Posts Tagged ‘Hungary’

Witcher - A gyertyák csonkig égnek

The second full length album from Hungarian atmospheric black metallers Witcher, ‘A gyertyák csonkig égnek’ is out now through Filosofem Records, and it is chock full of glorious melody, soaring gloom and necrotic black metal rawness. An intoxicating idea, no?

The opening title track build with some delicate keyboards, swelling synth and weeping guitar, and while this feels very light and spacious, there is a dark, necro heart beating underneath. The croaky rasp of the vocals adds a certain edge to proceedings, just as the sense of scale adds a layer of majesty. It is the longest track here but never outstays its welcome. Following with the gloomy, piano led ‘Feloldozás’, there is a definitive Eastern European melancholy about this work.

It brings to mind a more delicate Drudkh; perhaps you wouldn’t go as far as calling them symphonic black metal but the keyboard instrumentations are just as key as the more traditional black metal tropes, and this collaboration is possibly best illustrated in the superb ‘Az én csendemben’, where the blasting misery of the intro opens up into this vast, bleak soundscape. Vocally the rasping growl works well, keeping the music grounded.

‘A gyertyák csonkig égnek’ is a gorgeous album, created with a palette of the palest whites, the bleakest greys and the deathly blacks. Grandiose, miserable and ambitious, even finishing with their take on some Tchaikovsky, Witcher’s work is a welcome break from bands who think ‘atmosphere’ is just blastbeats behind a synth. Mesmerising stuff!

Degragore - From Sin to Redemption

Hungarian brutal death metal sounds like a fine way to spend a wet Wednesday afternoon, and the devastation wrought by Degragore on their latest release, ‘From Sin to Redemption’ is crushing even by those standards. It is out now through Satanath Records.

You know what you’re getting when you see the cover. Guttural growls, a dense chugging low end not unlike early Devourment, and full of horrifying samples to really get the violence and sickness of the music across. Each big slow riff bleeds with the influence of Bolt Thrower and Immolation, packed with an uncomfortable level of swaying misery, while there is plenty of grinding speed (”) when required. A personal highlight for me, ‘Redemption (Believe in Yourself)’, is chunky fucking death and carnage and is just what the doctor ordered. There are a couple of quieter interludey moments, but generally it is just balls to the wall brutal death riffs and incomprehensible growls.

‘From Sin to Redemption’ is a record to put on when you want your brain pummelled into mush and nothing else. Expertly one dimensional, the brutality on display is fearsome and Degragore should be applauded for their dedication. Not every record needs to be overly complex and inventive. Sometimes you just need this, and Degragore do it superbly.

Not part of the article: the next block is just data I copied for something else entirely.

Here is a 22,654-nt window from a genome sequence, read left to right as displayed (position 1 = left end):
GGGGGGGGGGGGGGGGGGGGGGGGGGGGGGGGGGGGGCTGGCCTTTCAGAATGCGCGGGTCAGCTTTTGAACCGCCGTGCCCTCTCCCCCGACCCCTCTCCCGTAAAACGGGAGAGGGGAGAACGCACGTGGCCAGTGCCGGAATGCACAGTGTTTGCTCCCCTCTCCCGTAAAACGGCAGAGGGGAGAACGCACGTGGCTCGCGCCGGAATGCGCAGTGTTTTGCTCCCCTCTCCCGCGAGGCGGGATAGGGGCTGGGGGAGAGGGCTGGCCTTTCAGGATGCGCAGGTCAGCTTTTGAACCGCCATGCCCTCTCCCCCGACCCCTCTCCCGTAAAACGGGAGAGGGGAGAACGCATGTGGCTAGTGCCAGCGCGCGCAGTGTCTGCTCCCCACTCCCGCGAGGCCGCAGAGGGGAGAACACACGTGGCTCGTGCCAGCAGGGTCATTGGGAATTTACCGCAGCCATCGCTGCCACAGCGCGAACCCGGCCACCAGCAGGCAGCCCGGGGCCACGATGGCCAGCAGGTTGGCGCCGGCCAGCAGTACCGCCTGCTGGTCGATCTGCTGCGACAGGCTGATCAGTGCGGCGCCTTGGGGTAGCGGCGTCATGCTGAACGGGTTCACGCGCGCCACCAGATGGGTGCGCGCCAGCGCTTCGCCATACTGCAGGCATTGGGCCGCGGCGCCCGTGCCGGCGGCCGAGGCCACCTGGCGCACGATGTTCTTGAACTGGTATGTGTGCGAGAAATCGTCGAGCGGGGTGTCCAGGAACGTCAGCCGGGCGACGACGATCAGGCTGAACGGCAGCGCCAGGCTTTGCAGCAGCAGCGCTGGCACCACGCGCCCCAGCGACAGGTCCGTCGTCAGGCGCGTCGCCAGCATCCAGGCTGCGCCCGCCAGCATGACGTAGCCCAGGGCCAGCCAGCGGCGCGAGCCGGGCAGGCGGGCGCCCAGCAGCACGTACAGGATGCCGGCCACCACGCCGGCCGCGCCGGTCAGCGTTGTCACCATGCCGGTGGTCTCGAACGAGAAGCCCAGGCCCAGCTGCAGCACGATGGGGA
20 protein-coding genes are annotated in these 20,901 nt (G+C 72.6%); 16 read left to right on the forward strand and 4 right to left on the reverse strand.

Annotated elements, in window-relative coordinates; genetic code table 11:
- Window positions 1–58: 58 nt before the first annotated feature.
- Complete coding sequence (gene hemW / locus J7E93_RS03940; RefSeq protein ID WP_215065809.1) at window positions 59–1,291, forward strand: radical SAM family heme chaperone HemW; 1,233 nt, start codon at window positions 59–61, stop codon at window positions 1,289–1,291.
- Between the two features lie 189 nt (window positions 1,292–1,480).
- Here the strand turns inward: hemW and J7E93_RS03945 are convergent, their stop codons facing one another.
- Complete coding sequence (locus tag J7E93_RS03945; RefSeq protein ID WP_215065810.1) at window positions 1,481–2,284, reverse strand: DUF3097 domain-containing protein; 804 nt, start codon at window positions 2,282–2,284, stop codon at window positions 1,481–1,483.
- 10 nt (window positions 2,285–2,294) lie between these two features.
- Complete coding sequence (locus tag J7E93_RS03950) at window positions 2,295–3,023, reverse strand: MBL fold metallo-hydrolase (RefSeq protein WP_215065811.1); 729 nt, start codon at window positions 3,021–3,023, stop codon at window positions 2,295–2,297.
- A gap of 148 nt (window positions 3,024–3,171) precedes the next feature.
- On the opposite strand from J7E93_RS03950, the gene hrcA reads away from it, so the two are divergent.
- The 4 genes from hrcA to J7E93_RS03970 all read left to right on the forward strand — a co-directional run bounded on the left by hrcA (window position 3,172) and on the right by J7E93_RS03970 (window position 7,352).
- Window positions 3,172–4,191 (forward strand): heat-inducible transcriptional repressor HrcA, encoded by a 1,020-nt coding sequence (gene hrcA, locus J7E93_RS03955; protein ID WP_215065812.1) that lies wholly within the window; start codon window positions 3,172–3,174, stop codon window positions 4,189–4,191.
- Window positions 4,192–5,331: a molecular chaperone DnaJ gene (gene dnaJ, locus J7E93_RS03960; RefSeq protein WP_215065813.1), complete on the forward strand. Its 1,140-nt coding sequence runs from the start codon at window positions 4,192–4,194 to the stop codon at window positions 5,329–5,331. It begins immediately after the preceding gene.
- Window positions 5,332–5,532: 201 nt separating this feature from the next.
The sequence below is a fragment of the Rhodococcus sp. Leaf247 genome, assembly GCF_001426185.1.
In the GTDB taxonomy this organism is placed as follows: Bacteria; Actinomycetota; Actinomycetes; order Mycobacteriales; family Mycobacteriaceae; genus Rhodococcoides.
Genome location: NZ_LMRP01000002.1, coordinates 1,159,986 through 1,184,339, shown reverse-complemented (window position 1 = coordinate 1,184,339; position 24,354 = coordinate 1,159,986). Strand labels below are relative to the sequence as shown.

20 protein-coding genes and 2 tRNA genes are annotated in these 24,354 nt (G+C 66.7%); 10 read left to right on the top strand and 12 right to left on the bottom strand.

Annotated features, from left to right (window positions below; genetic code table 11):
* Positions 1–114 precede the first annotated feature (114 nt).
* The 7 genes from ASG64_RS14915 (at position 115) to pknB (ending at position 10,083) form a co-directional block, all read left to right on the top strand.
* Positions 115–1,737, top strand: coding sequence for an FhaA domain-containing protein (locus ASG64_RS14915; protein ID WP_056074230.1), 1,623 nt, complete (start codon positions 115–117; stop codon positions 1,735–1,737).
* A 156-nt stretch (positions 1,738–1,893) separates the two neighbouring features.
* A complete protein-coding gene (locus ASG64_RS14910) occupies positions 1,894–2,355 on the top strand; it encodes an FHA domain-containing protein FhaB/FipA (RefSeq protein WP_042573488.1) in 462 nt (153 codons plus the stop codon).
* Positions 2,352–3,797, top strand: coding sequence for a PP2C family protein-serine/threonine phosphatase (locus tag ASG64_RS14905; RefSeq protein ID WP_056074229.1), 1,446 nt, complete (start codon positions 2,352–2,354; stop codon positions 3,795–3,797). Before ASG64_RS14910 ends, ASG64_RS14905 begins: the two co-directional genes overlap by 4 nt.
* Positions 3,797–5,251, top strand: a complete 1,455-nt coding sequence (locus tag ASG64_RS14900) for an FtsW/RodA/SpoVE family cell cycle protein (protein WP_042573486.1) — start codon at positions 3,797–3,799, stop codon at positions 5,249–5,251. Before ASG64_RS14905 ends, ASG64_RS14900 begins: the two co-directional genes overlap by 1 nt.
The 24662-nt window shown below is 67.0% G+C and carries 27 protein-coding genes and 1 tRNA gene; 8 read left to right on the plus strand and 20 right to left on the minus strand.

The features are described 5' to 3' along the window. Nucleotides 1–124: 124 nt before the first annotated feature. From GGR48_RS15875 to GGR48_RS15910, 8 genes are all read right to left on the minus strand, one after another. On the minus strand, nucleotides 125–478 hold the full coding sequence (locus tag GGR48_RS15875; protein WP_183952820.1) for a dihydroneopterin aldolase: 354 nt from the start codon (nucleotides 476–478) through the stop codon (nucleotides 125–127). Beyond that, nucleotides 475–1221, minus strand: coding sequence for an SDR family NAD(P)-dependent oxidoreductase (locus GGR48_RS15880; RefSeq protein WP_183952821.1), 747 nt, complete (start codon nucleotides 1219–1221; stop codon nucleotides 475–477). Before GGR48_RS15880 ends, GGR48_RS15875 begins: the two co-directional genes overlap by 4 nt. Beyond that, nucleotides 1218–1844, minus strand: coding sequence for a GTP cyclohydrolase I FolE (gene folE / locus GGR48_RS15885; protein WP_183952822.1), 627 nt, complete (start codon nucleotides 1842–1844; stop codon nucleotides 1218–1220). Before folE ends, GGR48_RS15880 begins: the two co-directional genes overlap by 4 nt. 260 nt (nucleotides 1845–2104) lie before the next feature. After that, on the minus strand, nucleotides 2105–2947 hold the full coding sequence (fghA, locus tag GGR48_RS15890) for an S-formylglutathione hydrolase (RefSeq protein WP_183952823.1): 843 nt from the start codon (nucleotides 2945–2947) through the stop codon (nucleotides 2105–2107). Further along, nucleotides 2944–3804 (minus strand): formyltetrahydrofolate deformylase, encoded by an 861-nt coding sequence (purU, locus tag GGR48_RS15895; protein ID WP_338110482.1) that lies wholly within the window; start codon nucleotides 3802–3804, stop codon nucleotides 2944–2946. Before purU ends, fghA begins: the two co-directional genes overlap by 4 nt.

Abstract Ritual cover art

Hungarian groove metallers Omega Diatribe’s new EP features death metal drumming legend Kevin Talley on percussive battery, and that’ll suggest to you that at very least the drumming on this record will be stellar. The description of ‘extreme groove metal’ and the artwork suggests a Meshuggah influence here.

I was right. Omega Ritual owe a lot to the Swedish riff manglers, and while never quite reaching the same heights, Omega Ritual groove their way through six riff heavy destroyers. Opener ‘Subsequent Phase’ is relentless in its almost mechanical pounding, and while the EP’s artowrk suggests a more spiritual experience, the music feels more mechanised and artificial. They have that same kind of cold, soulless sound that prime Fear Factory evoke. That kind of imperious riff that exists in a bubble, far from outside influences.

‘Extrinsic’ has the omnipresence about it, with a bulldozing riff leading into a more straightforward thrash song that rumbles with polyrhythmic fury. Each riff drops out with stomach churning force, which is also true about the knee buckling groove in ‘Hydrozoan Periods’. While a lot of bands have aped Meshuggah’s tone and riffing style, few bands have managed to replicate it so well. Omega Diatribe may follow a lot of those traits, but they also inject enough of their own personality into each track to stand out. Take the calming tranquillity of ‘The Quantum’, or the fact that they close out the EP with a remix. It’s little touches like this that keep them from being copycats.

‘Abstract Ritual’ is great for two main reasons. One, it gives you something to tide you over til the new Meshuggah record comes out. Two, its a fucking brutally heavy record in its own right and with this vast groove fodder on show, you’d be a fool to miss out. Bang your fucking head.